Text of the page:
Comments to the Albemarle County Planning Commission
10 January 2005 Places 29 Public Input
Good Evening. My name is Neil Williamson and I work for
the Free Enterprise Forum a think tank located here in Albemarle County.
Welcome to the new members of the Planning Commission. I
look forward to working with each of you and your unique perspectives on the
issues facing this commission.
Places 29 is a new and unique planning challenge. Unlike
Crozet, which presented the opportunity to build a community somewhat on an
island, North 29 is an important transportation corridor featuring several
regional functions including regional employment centers (NGIC and UVA Research
Park), Regional Shopping Centers (Hollymead Towncenter, Sam’s Club) as well as
the successful Charlottesville Regional Airport.
In late September, The Free Enterprise Forum and other
community groups were invited to make comment on the September 20th
draft Vision statement. We and other groups made clear our position that the
vision statement for the 29 North Development Area must consider the impacts on
all County residents and should reflect the Comprehensive Plan’s intent for
development in this area. While changes were made between the September 20th
meeting and the October 27th revised statement, we do not believe
these changes go far enough in expressing the county’s desire to see the
development area developed or in recognizing US 29’s importance in the
transportation infrastructure of the state.
Based on our Spring 2004 survey of the region, 55% of
residents in the MSA found US Route 29 traffic to be a major issue. A full 42%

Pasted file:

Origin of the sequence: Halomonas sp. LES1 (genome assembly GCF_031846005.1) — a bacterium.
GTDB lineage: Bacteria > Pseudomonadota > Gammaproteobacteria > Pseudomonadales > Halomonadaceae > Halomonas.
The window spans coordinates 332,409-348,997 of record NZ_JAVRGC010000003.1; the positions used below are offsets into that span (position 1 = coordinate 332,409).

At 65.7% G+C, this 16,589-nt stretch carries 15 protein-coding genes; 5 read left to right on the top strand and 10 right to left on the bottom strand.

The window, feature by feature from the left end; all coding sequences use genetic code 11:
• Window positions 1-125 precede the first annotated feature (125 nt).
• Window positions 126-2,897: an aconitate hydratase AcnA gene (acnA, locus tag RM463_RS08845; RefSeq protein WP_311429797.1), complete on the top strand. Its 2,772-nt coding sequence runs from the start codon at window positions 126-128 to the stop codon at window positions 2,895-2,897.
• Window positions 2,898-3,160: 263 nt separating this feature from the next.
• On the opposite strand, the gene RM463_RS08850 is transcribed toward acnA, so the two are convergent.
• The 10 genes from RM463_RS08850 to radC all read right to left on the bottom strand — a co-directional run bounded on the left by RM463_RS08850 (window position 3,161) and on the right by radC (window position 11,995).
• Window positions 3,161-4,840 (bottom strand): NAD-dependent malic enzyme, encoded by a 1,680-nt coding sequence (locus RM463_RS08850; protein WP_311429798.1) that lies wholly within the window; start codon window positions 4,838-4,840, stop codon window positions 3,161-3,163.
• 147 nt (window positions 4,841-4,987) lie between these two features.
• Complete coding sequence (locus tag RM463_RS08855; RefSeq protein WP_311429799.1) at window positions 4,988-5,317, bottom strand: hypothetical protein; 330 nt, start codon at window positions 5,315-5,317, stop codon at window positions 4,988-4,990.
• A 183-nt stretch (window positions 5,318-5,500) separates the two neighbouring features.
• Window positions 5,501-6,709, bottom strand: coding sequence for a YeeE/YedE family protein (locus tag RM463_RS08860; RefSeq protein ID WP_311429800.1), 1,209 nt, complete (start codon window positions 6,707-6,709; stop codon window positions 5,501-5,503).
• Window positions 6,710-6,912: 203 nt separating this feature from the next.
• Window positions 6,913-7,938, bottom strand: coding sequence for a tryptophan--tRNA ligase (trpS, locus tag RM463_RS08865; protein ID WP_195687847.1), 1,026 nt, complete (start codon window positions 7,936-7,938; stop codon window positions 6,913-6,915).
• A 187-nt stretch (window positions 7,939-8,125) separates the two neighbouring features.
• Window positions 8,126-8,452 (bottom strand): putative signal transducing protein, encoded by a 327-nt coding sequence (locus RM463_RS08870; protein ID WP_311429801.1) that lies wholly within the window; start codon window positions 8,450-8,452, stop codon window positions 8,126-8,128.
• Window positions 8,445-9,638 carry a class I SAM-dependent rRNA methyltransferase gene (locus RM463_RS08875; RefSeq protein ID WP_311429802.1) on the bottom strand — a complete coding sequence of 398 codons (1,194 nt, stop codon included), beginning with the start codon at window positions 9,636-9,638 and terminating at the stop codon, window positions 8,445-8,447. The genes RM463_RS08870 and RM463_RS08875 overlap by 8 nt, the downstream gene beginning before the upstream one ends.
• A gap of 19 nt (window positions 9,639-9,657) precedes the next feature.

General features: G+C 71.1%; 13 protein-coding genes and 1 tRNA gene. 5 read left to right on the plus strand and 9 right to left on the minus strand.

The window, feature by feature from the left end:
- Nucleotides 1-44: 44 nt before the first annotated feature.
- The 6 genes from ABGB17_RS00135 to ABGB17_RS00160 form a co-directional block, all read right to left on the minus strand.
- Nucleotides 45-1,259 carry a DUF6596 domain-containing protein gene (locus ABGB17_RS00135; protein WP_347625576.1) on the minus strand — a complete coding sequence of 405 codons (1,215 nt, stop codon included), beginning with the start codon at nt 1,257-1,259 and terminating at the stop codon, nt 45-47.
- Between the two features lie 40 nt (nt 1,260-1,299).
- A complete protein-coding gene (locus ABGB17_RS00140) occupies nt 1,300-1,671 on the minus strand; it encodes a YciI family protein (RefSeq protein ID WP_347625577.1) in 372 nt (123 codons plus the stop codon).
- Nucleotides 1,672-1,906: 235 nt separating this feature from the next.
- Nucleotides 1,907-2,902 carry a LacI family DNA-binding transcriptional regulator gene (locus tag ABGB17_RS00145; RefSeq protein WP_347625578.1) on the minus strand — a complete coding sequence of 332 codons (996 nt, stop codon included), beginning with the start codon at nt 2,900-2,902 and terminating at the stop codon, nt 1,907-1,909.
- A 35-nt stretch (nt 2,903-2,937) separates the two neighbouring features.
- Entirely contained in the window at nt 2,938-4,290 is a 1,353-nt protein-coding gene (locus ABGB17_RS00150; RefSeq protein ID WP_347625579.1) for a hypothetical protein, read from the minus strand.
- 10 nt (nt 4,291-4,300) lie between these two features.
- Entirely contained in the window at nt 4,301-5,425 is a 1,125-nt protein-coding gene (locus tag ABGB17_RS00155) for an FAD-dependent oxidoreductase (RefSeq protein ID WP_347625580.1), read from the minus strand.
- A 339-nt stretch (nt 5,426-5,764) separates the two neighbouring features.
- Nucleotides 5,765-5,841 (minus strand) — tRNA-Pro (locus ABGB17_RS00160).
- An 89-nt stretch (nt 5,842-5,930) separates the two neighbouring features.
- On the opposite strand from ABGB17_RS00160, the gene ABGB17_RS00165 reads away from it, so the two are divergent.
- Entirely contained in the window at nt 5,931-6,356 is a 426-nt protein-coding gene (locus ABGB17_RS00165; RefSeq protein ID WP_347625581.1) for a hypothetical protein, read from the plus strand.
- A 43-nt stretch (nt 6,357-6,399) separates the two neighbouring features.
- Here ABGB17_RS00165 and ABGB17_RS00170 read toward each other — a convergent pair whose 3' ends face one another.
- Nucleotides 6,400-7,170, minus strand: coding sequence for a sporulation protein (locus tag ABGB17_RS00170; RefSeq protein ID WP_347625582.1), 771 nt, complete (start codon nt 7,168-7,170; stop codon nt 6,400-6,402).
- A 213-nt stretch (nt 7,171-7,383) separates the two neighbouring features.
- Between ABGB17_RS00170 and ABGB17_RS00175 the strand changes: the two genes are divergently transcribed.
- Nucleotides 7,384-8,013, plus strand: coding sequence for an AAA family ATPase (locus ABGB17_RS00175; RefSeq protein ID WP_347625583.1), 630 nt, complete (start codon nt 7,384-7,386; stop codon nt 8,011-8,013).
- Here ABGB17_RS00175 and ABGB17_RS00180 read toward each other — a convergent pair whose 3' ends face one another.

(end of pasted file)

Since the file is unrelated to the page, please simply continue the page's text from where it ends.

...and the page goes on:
of those surveyed indicated they sometimes avoid social activities or visiting
businesses on Route 29 in Charlottesville due to traffic.
We raise the 2004 survey because we believe the Planning
Commission has the responsibility to look beyond just the local residents to see
how this neighborhood interrelates to the balance of the community. We believe
there was a significant change of tenor between the first Places 29 meetings
held at the Doubletree and those held in October. The October roundtables
seemed to be much more focused on what ought to not happen versus what should
occur. Such NIMBYism is detrimental to this plans success.
In addition, several business owners have commented to me
that the current draft seems disrespectful of the region’s significant business
presence. The Free Enterprise Forum believes the vision statement and guiding
principals must accurately reflect the County’s desire for development and need
of business growth to occur in this development area. The inclusion of
statements referencing rural areas without the clear understanding that these
are adjacent rural areas creates unrealistic and deceptive public expectations.
The Free Enterprise Forum has prepared specific wording
suggestions that we believe will make the vision statement and guiding
principles clearer and more in accord with the County’s Comprehensive plan.
I encourage you to utilize these notes in your
The Free Enterprise Forum
recommendations are underlined, comments in italics:
The Vision Statement
Albemarle County’s Northern Development Areas will feature
compact development organized into neighborhood and employment centers, where
practical. These centers will be walkable and mixed use; they will offer a
variety of housing choices, high quality retail, and employment opportunities.
They will be connected by an attractive, efficient, and accessible multimodal
transportation system. In the midst of this urban-style development, parks and
open spaces will provide a sense of respite and contribute to an overall
excellent quality of life. US Route 29 shall be recognized as a main regional
commercial boulevard, but must, at the same time, be respectful of limited local
control over the roadway transportation needs of US Route 29 to accommodate
through traffic traveling this major North/South corridor.
As stated in the
Comprehensive Plan, the County has chosen to focus future development in the
Development Areas to the greatest possible extent in order to lessen
development pressure on the Rural Areas. The four Northern development Areas